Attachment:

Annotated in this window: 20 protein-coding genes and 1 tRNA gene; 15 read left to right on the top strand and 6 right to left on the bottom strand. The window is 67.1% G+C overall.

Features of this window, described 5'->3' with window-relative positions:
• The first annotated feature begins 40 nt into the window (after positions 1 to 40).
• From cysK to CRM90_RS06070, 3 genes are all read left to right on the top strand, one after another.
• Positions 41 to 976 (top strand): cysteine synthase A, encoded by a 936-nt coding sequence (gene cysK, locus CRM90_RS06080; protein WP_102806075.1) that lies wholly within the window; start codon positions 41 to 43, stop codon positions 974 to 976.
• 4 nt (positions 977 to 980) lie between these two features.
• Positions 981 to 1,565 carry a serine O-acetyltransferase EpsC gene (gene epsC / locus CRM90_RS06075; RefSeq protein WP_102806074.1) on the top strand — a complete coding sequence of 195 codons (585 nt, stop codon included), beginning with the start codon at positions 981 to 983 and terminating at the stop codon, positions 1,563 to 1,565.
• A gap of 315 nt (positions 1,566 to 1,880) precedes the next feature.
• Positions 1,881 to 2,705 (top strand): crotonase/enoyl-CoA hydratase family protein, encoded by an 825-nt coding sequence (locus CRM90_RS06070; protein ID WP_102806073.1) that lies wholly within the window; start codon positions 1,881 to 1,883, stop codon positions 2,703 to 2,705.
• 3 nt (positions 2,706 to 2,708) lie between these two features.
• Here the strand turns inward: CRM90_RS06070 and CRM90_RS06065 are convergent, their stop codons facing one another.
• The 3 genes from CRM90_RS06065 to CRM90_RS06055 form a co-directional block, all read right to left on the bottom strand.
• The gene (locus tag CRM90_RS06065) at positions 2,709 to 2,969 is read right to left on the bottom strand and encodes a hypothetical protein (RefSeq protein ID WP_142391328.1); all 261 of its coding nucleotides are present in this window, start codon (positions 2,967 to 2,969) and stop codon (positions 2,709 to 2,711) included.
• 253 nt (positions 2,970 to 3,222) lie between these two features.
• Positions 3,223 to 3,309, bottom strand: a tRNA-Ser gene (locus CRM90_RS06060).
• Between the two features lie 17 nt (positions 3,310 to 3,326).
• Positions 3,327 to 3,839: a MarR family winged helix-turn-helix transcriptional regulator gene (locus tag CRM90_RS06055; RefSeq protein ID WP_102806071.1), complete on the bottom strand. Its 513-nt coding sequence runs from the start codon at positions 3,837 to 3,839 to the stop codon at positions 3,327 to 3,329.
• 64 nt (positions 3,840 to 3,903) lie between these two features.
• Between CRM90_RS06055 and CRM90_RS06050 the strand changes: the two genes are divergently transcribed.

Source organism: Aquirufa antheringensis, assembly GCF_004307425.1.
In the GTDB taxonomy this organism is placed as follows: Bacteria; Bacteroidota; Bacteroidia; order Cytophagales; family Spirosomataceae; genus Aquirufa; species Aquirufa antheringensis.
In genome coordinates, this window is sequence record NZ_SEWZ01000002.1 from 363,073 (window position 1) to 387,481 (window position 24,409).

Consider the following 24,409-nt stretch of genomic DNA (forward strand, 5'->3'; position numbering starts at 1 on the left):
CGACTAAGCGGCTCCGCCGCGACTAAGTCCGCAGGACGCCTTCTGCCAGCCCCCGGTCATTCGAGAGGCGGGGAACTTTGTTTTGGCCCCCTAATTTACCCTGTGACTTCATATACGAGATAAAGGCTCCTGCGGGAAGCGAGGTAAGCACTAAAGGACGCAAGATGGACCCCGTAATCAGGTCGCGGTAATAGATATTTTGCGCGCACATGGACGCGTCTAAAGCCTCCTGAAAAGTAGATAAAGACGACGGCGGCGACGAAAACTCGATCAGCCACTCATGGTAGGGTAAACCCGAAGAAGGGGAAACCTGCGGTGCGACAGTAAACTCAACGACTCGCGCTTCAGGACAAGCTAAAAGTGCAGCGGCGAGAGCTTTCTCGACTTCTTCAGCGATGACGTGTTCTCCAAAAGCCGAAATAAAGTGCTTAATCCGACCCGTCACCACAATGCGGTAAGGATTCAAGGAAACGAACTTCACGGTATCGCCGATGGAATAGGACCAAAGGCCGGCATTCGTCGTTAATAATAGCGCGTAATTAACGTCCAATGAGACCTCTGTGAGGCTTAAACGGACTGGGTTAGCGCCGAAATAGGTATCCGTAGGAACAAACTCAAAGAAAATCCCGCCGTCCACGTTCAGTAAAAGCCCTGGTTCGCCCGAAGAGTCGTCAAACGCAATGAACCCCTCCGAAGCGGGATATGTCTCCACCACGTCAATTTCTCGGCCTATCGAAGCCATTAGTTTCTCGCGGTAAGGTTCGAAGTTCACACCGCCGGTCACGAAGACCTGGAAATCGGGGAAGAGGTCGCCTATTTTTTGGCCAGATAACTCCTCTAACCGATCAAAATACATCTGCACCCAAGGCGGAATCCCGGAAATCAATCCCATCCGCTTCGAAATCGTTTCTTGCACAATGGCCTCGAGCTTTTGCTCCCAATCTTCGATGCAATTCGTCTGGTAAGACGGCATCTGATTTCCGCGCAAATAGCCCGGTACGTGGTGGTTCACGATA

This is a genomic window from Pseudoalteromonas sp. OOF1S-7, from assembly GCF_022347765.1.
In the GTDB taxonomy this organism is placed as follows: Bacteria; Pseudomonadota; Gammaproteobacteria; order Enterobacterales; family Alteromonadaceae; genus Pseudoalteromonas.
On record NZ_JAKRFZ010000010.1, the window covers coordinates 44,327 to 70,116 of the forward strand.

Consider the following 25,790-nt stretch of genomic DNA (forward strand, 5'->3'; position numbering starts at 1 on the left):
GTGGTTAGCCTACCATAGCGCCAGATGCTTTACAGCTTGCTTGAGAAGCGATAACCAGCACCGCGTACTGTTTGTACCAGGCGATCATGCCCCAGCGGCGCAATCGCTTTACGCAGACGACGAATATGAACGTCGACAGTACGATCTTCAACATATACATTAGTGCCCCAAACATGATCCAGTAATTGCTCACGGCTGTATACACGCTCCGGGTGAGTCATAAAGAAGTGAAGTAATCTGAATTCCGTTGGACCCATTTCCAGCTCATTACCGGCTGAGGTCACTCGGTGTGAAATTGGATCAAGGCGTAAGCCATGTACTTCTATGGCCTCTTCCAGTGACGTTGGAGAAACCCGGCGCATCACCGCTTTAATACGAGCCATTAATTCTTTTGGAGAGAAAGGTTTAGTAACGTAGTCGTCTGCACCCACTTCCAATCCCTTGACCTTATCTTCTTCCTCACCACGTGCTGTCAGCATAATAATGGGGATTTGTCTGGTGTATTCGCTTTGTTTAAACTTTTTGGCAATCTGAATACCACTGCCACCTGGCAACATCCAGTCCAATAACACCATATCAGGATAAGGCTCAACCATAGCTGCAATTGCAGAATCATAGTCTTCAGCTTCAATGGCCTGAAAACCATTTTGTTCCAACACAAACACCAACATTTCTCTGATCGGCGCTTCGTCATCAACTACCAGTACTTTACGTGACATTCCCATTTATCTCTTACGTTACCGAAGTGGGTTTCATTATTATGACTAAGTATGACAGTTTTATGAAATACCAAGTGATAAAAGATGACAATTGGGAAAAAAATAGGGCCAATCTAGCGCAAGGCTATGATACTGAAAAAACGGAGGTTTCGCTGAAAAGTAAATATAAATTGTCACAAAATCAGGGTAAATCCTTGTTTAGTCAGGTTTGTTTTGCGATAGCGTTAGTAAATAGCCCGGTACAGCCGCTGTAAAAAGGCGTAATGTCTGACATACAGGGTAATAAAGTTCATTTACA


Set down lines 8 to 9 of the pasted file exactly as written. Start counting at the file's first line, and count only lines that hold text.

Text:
• A gap of 315 nt (positions 1,566 to 1,880) precedes the next feature.
• Positions 1,881 to 2,705 (top strand): crotonase/enoyl-CoA hydratase family protein, encoded by an 825-nt coding sequence (locus CRM90_RS06070; protein ID WP_102806073.1) that lies wholly within the window; start codon positions 1,881 to 1,883, stop codon positions 2,703 to 2,705.